Visits to each study site allowed for direct observation of the mechanisms localities developed to implement AOT. Figure 1 depicts a schematic representation of the major components (personnel and processes) of the AOT program as it has been implemented in each of the nine study sites. Discussions with OMH regional AOT Coordinators and local AOT program staff from counties not included in the study suggest that the model displayed in Figure 1 is representative of AOT as implemented in most areas of NYS.

As illustrated in Figure 1, the AOT program consists of four core phases or processes - referral, investigation, assessment and service delivery/monitoring. In the referral phase, an individual becomes known to the local AOT coordinator either through a direct referral from the community, or through a referral made by a local hospital or correctional facility. Upon referral, the AOT coordinator or an AOT Team (usually led by the AOT coordinator) initiates an investigation. This is conducted to ascertain an individual’s potential eligibility for AOT. If an individual is determined to meet the eligibility criteria, an AOT case review panel assesses the needs of the individual and determines whether a court-ordered treatment plan or a non-court-ordered service enhancement should be pursued. If a court-ordered treatment plan is determined to be appropriate, the court is petitioned to consider issuing a court order requiring the individual to adhere to a treatment plan. Upon issuance of the court order, the individual receives a care coordination service (case management or ACT) and other court mandated services needed to help insure success in the community. Initial court orders last six months and upon expiration, can be renewed for up to one year.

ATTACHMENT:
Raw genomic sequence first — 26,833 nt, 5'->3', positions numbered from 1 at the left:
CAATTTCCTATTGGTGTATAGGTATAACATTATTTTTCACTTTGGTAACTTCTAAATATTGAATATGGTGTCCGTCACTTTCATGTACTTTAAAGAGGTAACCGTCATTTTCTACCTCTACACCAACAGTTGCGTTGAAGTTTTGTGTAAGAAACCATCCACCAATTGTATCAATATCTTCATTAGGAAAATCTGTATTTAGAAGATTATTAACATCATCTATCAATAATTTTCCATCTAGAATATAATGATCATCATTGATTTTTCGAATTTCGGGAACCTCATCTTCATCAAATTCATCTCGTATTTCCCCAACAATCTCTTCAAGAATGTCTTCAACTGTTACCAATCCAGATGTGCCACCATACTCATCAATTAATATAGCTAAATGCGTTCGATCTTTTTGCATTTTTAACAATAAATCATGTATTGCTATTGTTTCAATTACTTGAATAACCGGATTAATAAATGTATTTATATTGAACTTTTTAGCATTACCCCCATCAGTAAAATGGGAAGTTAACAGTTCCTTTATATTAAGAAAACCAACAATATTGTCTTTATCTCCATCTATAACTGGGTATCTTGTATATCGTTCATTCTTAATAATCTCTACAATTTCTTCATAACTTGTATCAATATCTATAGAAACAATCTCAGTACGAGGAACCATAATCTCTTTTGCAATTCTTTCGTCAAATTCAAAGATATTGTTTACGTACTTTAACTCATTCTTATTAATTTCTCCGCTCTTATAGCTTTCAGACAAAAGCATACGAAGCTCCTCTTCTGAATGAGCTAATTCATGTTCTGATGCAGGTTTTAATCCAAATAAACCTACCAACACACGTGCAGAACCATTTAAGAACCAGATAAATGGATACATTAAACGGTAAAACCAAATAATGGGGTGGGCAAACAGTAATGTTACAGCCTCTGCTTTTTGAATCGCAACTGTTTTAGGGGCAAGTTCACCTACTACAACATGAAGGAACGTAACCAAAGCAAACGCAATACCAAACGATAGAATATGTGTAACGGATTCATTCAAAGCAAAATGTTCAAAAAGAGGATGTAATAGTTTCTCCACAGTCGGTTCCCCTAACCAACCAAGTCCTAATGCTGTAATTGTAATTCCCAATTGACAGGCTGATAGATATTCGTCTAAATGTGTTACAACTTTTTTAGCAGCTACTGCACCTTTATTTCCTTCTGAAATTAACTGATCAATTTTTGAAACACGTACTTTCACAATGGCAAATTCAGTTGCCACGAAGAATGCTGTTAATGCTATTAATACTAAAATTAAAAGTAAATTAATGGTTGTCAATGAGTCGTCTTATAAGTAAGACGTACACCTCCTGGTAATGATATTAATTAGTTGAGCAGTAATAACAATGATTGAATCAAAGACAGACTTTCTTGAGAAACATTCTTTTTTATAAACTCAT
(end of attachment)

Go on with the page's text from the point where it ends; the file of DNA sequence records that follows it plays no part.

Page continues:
As localities began to identify individuals who were in need of AOT, they also identified other individuals who did not require court-ordered treatment but nevertheless had unmet service needs. Many of these individuals were willing to voluntarily participate in necessary services. In some areas of New York State these “service enhancements” can also include a signed service agreement, special reporting requirements for assigned case managers and increased monitoring of cases by the county. These voluntary service enhancements represent an additional unanticipated benefit from the implementation of Kendra’s Law.

Figure 1, below, links to a full-size version of the schematic diagram. To return to this page, use your browser back button.

Schematic representation of AOT processes in nine areas of New York State

Impact of AOT on Local Mental Health Systems

Stakeholder interview data from the AOT implementation study document the perceived impact of AOT on local service delivery from a variety of perspectives. Below, we present major themes that emerged from analysis of interview transcripts. In each locality included in the study, and across multiple stakeholder groups, there was broad recognition that the implementation of processes to provide AOT to high risk/high need recipients has resulted in beneficial structural changes to local mental health service delivery systems.

New mechanisms for identifying, investigating and assessing individuals, developed in order to fulfill the requirements of AOT, represent new points of accountability in local mental health service systems.

Some areas of NYS have established sitting AOT Teams that are staffed by individuals who can effectively exert “clout” within their service systems. These are individuals who, through personal contact with providers, can ensure either initial access to services or can intercede on behalf of an individual who is not receiving the appropriate attention. They can move the system to meet the needs of persons who come to the attention of the team either as new persons under AOT or individuals who are being monitored while under court order or receiving enhanced services. Specific enhancements reported by stakeholders across counties include: